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Market efficiency in sports

Summary:
Sports markets are not as efficient as financial markets. Nonetheless, the concept of market efficiency does have important implications for sports. Consider how the NBA has evolved in response to the three point shot. Teams gradually learned that the best strategy was to take lots of three point shots (long shots) and layups (relatively easy 2 point shots.) A recent article in The Ringer describes how defenses have adjusted to this optimal strategy so that “quality shots” are now more difficult: In a league that has spent the past decade learning the mathematical advantage of a layups-and-3s offensive philosophy, every indication should be that Houston would be shooting more efficiently and thus playing better than Brooklyn. And yet, anyone paying attention to

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Sports markets are not as efficient as financial markets. Nonetheless, the concept of market efficiency does have important implications for sports.

Consider how the NBA has evolved in response to the three point shot. Teams gradually learned that the best strategy was to take lots of three point shots (long shots) and layups (relatively easy 2 point shots.) A recent article in The Ringer describes how defenses have adjusted to this optimal strategy so that “quality shots” are now more difficult:

In a league that has spent the past decade learning the mathematical advantage of a layups-and-3s offensive philosophy, every indication should be that Houston would be shooting more efficiently and thus playing better than Brooklyn. And yet, anyone paying attention to the standings would know that the opposite is the case: The 7-16 Rockets rank 22nd in effective field goal percentage (eFG%), while the 16-7 Nets rank sixth.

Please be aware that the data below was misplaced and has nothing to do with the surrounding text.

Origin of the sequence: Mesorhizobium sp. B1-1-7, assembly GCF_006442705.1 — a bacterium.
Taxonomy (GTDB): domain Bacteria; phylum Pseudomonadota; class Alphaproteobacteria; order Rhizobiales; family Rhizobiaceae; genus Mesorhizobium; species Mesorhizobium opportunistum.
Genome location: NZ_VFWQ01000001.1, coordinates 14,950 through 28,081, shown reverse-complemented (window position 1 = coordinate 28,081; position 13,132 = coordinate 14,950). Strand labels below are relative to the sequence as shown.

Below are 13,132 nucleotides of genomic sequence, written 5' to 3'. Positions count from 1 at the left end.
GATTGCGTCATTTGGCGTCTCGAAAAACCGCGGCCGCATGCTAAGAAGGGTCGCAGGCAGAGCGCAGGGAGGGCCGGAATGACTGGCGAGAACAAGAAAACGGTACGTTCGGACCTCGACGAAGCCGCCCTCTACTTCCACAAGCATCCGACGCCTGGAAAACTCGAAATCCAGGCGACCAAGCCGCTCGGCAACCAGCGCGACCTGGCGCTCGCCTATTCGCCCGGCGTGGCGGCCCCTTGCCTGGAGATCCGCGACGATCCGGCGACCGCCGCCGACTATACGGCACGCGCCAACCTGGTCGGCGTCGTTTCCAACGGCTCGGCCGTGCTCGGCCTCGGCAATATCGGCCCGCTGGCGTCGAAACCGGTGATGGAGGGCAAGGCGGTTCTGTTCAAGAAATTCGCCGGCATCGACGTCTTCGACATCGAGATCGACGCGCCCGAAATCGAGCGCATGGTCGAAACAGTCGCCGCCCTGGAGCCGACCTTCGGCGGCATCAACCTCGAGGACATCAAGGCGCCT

For a long time across the NBA, a team’s shot distribution could reasonably predict its offensive success: Take good shots, enjoy good results. Simple. But that relationship, which had declined each season for the past half-decade, is now gone—and may not be coming back. Shot quality doesn’t matter anymore—and both team-building and on-court strategies might have to shift their focus as a result.

I recall when there was a major inefficiency in professional football.  I often used to be secretly pleased when the opposing team punted on 4th and 1 at midfield.  But why should the decision of the opposing coach make me happy?  His job is to make me unhappy.  My intuition was telling me that NFL coaching was bad.  With the advent of “analytics”, football coaching has improved in recent years, and teams go for it on 4th down more often than in the past.  But for each strategy change there is a response:

For teams wanting to retain an analytical edge, it’s on to the next market inefficiency.

Sports are less efficient than financial markets because there is no easy way for most informed observers to profit from market inefficiencies.  Only a few people, such as coaches on other teams (say Bill Belichick) could take advantage of bad coaching.  Nonetheless, sports efficiency does gradually improve over time. With apologies to Martin Luther King, the arc of sports strategy is long, but it bends toward efficiency.

Of course efficiency in sports can be boring, and hence it makes sense to occasionally change the rules when smart coaches and players figure out boring but effective strategies.  What about moving the three point line in basketball back a bit?  And would professional tennis be more fun for fans if the net were three inches higher?  Would there be a greater variety of shots?

Scott Sumner
Scott B. Sumner is Research Fellow at the Independent Institute, the Director of the Program on Monetary Policy at the Mercatus Center at George Mason University and an economist who teaches at Bentley University in Waltham, Massachusetts. His economics blog, The Money Illusion, popularized the idea of nominal GDP targeting, which says that the Fed should target nominal GDP—i.e., real GDP growth plus the rate of inflation—to better "induce the correct level of business investment". In May 2012, Chicago Fed President Charles L. Evans became the first sitting member of the Federal Open Market Committee (FOMC) to endorse the idea.

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